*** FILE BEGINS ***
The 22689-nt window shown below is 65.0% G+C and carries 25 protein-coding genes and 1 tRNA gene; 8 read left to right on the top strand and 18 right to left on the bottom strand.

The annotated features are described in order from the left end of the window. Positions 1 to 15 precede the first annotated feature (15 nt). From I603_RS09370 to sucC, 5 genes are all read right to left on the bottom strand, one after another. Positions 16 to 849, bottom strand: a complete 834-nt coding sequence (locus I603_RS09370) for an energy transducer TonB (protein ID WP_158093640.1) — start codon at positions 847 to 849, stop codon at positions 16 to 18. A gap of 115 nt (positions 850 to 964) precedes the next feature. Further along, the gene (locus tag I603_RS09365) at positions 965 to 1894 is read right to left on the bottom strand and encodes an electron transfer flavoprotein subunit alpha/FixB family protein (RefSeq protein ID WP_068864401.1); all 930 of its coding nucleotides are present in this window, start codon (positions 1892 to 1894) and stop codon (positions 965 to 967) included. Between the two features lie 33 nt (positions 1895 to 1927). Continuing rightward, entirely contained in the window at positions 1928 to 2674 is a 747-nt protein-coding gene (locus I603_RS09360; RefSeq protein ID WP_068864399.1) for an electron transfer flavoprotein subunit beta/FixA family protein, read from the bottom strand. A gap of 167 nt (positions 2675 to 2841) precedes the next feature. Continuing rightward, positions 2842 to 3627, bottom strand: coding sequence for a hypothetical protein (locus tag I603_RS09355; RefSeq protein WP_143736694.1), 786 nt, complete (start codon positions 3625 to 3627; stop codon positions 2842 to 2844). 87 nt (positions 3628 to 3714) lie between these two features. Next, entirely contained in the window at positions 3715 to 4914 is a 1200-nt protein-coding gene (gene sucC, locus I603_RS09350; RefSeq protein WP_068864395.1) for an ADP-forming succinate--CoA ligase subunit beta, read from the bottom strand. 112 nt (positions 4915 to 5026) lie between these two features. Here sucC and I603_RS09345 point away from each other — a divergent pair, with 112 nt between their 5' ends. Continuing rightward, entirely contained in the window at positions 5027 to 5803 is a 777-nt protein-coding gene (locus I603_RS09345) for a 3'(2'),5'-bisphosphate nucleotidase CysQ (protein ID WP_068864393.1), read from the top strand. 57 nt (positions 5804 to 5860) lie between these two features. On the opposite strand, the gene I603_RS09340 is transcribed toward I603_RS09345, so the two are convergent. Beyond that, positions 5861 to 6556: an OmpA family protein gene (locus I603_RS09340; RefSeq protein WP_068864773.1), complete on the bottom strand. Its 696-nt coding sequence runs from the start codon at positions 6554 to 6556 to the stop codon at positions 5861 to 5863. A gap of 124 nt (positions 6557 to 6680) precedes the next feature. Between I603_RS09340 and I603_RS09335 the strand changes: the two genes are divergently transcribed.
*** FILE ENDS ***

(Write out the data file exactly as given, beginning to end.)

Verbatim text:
The 22689-nt window shown below is 65.0% G+C and carries 25 protein-coding genes and 1 tRNA gene; 8 read left to right on the top strand and 18 right to left on the bottom strand.

The annotated features are described in order from the left end of the window. Positions 1 to 15 precede the first annotated feature (15 nt). From I603_RS09370 to sucC, 5 genes are all read right to left on the bottom strand, one after another. Positions 16 to 849, bottom strand: a complete 834-nt coding sequence (locus I603_RS09370) for an energy transducer TonB (protein ID WP_158093640.1) — start codon at positions 847 to 849, stop codon at positions 16 to 18. A gap of 115 nt (positions 850 to 964) precedes the next feature. Further along, the gene (locus tag I603_RS09365) at positions 965 to 1894 is read right to left on the bottom strand and encodes an electron transfer flavoprotein subunit alpha/FixB family protein (RefSeq protein ID WP_068864401.1); all 930 of its coding nucleotides are present in this window, start codon (positions 1892 to 1894) and stop codon (positions 965 to 967) included. Between the two features lie 33 nt (positions 1895 to 1927). Continuing rightward, entirely contained in the window at positions 1928 to 2674 is a 747-nt protein-coding gene (locus I603_RS09360; RefSeq protein ID WP_068864399.1) for an electron transfer flavoprotein subunit beta/FixA family protein, read from the bottom strand. A gap of 167 nt (positions 2675 to 2841) precedes the next feature. Continuing rightward, positions 2842 to 3627, bottom strand: coding sequence for a hypothetical protein (locus tag I603_RS09355; RefSeq protein WP_143736694.1), 786 nt, complete (start codon positions 3625 to 3627; stop codon positions 2842 to 2844). 87 nt (positions 3628 to 3714) lie between these two features. Next, entirely contained in the window at positions 3715 to 4914 is a 1200-nt protein-coding gene (gene sucC, locus I603_RS09350; RefSeq protein WP_068864395.1) for an ADP-forming succinate--CoA ligase subunit beta, read from the bottom strand. 112 nt (positions 4915 to 5026) lie between these two features. Here sucC and I603_RS09345 point away from each other — a divergent pair, with 112 nt between their 5' ends. Continuing rightward, entirely contained in the window at positions 5027 to 5803 is a 777-nt protein-coding gene (locus I603_RS09345) for a 3'(2'),5'-bisphosphate nucleotidase CysQ (protein ID WP_068864393.1), read from the top strand. 57 nt (positions 5804 to 5860) lie between these two features. On the opposite strand, the gene I603_RS09340 is transcribed toward I603_RS09345, so the two are convergent. Beyond that, positions 5861 to 6556: an OmpA family protein gene (locus I603_RS09340; RefSeq protein WP_068864773.1), complete on the bottom strand. Its 696-nt coding sequence runs from the start codon at positions 6554 to 6556 to the stop codon at positions 5861 to 5863. A gap of 124 nt (positions 6557 to 6680) precedes the next feature. Between I603_RS09340 and I603_RS09335 the strand changes: the two genes are divergently transcribed.